Shortly after San Francisco 49ers President and CEO Jed York consummated his very public "bromance" with Jim Harbaugh by signing the former Stanford head coach as the 18th head coach of the long-struggling 49ers, I went on record about how this constituted a major opportunity for the 49ers in the near term.
Just hours later, news broke that should provide the first chance for the 49ers to capitalize on this opportunity.
The 49ers have been out of the playoffs for eight consecutive seasons and the opinions as to why are as various as those who hold them.
Many would blame the quarterback(s).
Many would blame the coaches.
Some would blame the game plan.
Some would blame the owners.
Still others would claim the consistent lack of a pass rush is the No. 1 problem.
Certainly all these issues have contributed in concert to varying degrees to persistently extend the frustrating drought. But from where I sit, the secondary has to stand as the No. 1 problem facing the 49ers in 2011 and beyond.
The 49ers chose to largely ignore the secondary problems they faced entering the 2010 NFL Draft, choosing instead to use their top picks to solidify the future of the offensive line, and snag up developmental safety Taylor Mays.
In doing so, they were hoping cornerback Nate Clements—who signed an eight-year, $80 million contract as a free agent in 2007—would finally validate the promise that had lured the Yorks to open the generally frugal purse strings and sign him to such a deal.
Clements did not. His high-risk, meager-reward style of play cost the 49ers dearly in many situations last season, and his careless posture in returning what should have been a game-ending interception unquestionably cost the team what should have been only the second-ever win against a Matt Ryan-led Atlanta Falcons team at the Georgia Dome.
The secondary problems have largely contributed to and exacerbated the issues with the pass rush. Defensive coordinator Greg Manusky has not been able to blitz or employ aggressive pass rush schemes as much as he ought to, because the secondary has been suspect. In order to get strong and consistent pressure on the opposing QB, you must be confident in your secondary's ability to cover one-on-one.
Upgrading pass rush personnel can help to a point, but not nearly as much as being able to change your scheme.
Enter Oakland Raiders CB Nnamdi Asomugha. Early Sunday, news broke that the Raider standout's contract had been voided and he would become an unrestricted free agent in 2011 without the Raiders having the opportunity to franchise tag him.
Asomugha is a proven veteran stud who would increase the solidity of the 49ers secondary by his mere presence. Asomugha has such a fearsome reputation that, largely, teams refuse to pass to his side of the field.
He would not come cheap, but with Harbaugh in the fold and the chance to stay in the Bay Area, the 49ers may be able to lure him at an affordable price.
Doing so would allow them to rid themselves of the scourge that Clements has become, but it would not completely solve the problem.
Many would assume a primary motivation behind signing Asomugha would be that it would allow the 49ers to target an elite franchise QB with the No. 7 pick. But what if they took Nebraska CB Prince Amukamara instead?
There are a plethora of reasons not to take a top QB in April. These include the fact that the temptation to start the rookie would be tremendous without the concurrent addition of a costly proven veteran and the added cost associated with a first-round franchise QB contract.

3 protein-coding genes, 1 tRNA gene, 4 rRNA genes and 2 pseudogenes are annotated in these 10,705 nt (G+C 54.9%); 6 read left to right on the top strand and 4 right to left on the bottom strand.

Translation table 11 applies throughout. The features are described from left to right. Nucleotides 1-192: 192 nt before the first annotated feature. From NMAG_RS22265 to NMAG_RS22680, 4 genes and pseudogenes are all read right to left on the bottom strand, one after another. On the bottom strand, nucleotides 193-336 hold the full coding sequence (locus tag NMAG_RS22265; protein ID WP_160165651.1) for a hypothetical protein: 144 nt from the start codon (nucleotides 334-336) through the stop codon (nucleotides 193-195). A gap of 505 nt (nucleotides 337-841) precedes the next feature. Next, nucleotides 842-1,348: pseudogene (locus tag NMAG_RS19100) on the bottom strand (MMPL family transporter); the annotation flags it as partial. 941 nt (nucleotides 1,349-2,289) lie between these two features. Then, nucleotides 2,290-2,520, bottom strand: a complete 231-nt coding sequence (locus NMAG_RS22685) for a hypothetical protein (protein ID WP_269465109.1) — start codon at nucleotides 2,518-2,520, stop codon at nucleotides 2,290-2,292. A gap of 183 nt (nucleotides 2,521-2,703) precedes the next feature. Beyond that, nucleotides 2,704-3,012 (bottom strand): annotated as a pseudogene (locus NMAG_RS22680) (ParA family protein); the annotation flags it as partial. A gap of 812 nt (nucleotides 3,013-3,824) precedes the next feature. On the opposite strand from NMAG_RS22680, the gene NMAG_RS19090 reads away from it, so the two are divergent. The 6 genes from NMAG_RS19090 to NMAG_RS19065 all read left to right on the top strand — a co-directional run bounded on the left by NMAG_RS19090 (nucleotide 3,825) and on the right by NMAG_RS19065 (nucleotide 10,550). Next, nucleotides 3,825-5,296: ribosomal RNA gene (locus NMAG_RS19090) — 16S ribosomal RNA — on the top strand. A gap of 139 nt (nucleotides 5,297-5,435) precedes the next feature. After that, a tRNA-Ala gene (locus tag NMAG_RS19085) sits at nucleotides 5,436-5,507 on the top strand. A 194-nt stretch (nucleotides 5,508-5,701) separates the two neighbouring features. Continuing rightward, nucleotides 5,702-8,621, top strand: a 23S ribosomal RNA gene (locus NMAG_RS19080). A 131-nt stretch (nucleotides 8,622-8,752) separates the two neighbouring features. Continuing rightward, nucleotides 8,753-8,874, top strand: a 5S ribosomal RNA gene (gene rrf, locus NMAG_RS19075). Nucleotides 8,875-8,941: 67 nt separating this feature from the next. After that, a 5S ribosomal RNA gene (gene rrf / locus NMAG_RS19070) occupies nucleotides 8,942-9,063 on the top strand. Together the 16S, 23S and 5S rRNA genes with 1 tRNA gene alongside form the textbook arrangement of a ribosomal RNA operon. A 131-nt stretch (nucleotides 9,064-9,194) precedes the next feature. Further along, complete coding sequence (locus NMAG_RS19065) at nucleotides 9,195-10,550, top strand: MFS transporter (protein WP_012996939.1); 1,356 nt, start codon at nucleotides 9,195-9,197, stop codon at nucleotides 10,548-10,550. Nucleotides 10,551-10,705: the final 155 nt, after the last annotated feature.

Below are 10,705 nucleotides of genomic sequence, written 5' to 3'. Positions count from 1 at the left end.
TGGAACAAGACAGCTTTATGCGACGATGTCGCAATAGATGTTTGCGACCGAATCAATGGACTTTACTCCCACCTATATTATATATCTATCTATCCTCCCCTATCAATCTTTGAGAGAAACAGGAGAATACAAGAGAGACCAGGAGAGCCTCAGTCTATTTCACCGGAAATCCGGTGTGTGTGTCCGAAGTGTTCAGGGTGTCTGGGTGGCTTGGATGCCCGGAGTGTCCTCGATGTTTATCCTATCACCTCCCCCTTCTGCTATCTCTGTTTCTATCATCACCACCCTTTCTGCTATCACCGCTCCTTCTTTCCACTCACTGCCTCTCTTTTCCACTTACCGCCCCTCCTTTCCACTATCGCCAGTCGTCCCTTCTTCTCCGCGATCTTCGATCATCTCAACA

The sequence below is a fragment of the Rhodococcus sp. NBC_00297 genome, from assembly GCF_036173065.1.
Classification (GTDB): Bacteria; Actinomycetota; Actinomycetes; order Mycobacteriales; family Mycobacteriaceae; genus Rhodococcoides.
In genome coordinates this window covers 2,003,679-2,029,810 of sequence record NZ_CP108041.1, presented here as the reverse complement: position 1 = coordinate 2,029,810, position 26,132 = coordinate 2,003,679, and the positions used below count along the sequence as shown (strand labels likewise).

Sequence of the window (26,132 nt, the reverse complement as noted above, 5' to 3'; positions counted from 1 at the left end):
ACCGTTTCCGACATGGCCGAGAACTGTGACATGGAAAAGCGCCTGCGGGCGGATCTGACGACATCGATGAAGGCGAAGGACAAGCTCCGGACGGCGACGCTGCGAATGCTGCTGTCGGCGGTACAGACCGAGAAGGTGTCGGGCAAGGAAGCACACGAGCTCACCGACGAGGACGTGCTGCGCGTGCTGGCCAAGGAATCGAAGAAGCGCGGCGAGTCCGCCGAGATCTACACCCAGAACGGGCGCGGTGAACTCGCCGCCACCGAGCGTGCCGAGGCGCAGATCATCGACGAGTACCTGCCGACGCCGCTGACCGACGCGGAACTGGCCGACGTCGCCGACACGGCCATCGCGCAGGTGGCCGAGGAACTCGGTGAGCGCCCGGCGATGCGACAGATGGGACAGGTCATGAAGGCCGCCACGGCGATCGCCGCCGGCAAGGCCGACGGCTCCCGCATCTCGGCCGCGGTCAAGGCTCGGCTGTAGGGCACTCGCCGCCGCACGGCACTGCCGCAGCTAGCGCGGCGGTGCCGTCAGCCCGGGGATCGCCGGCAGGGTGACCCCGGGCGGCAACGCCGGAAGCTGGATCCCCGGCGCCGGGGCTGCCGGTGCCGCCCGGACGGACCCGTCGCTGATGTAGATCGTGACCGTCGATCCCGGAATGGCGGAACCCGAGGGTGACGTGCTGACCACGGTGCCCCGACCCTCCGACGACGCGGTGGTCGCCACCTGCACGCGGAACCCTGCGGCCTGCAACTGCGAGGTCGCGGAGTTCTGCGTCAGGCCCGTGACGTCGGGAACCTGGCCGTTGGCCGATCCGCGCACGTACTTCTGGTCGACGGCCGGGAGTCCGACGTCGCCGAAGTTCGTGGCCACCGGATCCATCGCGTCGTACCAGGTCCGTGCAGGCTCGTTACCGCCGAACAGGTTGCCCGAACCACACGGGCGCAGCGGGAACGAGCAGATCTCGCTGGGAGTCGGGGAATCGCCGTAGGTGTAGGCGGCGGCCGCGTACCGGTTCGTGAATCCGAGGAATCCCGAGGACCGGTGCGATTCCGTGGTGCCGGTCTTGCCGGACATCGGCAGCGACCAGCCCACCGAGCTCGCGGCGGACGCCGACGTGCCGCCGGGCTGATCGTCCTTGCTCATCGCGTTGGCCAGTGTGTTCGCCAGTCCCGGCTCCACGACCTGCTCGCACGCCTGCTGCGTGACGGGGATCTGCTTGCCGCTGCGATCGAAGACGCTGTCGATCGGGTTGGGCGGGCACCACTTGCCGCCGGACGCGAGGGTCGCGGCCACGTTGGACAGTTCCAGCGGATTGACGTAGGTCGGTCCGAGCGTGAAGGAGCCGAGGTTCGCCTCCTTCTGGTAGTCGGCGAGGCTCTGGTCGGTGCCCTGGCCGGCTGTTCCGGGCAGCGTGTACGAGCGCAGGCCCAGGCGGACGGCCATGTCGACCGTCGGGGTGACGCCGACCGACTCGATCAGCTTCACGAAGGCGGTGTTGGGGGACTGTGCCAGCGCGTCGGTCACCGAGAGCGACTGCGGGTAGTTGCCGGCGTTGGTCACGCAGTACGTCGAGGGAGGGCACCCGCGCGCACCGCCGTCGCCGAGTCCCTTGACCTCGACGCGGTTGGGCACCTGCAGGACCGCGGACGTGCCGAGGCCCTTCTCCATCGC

Singing Asomugha and drafting Amukamara could prove an incredible tandem. Asomugha could lock down one side of the field while Amukamara could learn behind a tandem of Shawntae Spencer, Tarell Brown and Phillip Adams. Before long, the 49ers could have an impressive young core in the secondary, with Asomugha and Amukamara manning the corners and Mays and Dashon Goldson at safety.
The one snag in this "Double-A Defense" plan (besides the potential cost and interest of Asomugha, and availability of Amukamara) could be Jim Harbaugh. Widely touted as an offensive-minded coach—being a former NFL QB who coached a Stanford team noted for offensive stars like Toby Gerhardt and Andrew Luck—why would Harbaugh choose to make his first big splash with a tandem of such defensive investment?
Harbaugh may be associated with the offensive side of the ball, but he should have a strong appreciation for the power of reliable defense. Stanford did not achieve its fullest success until Vic Fangio solidified their defense in 2010, helping the team rise from a fringe Top 25-rated Sun Bowl competitor to a No. 4-ranked Orange Bowl champion.
These moves could turn one of the glaring weaknesses on the 49ers into one of their biggest strengths in very short order. Furthermore, given the players available, it may give the 49ers the best bang for Jed York's buck.
Plenty of other, potentially better options would still exist at QB. The 49ers could retain Troy Smith, promote Nate Davis, pursue veterans like Donovan McNabb, Matt Leinart or Kyle Orton, draft a mid-round QB like Greg McElroy or Pat Devlin, or any combination thereof.
The "Double-A Defense" plan could almost immediately fix the most glaring issue on the 49ers roster. It would be a serious investment, but the potential return demands consideration. If nothing else the 49ers should snag up both Asomugha and Amukamara to listen to the bumbling Ted Robinson stumble through his calls whenever the 49ers are on defense.
Go back to tennis, Ted. Leave the real sports to the big boys. As far as the "Double-A Defense," it makes too much sense not to at least consider.
Keep the Faith!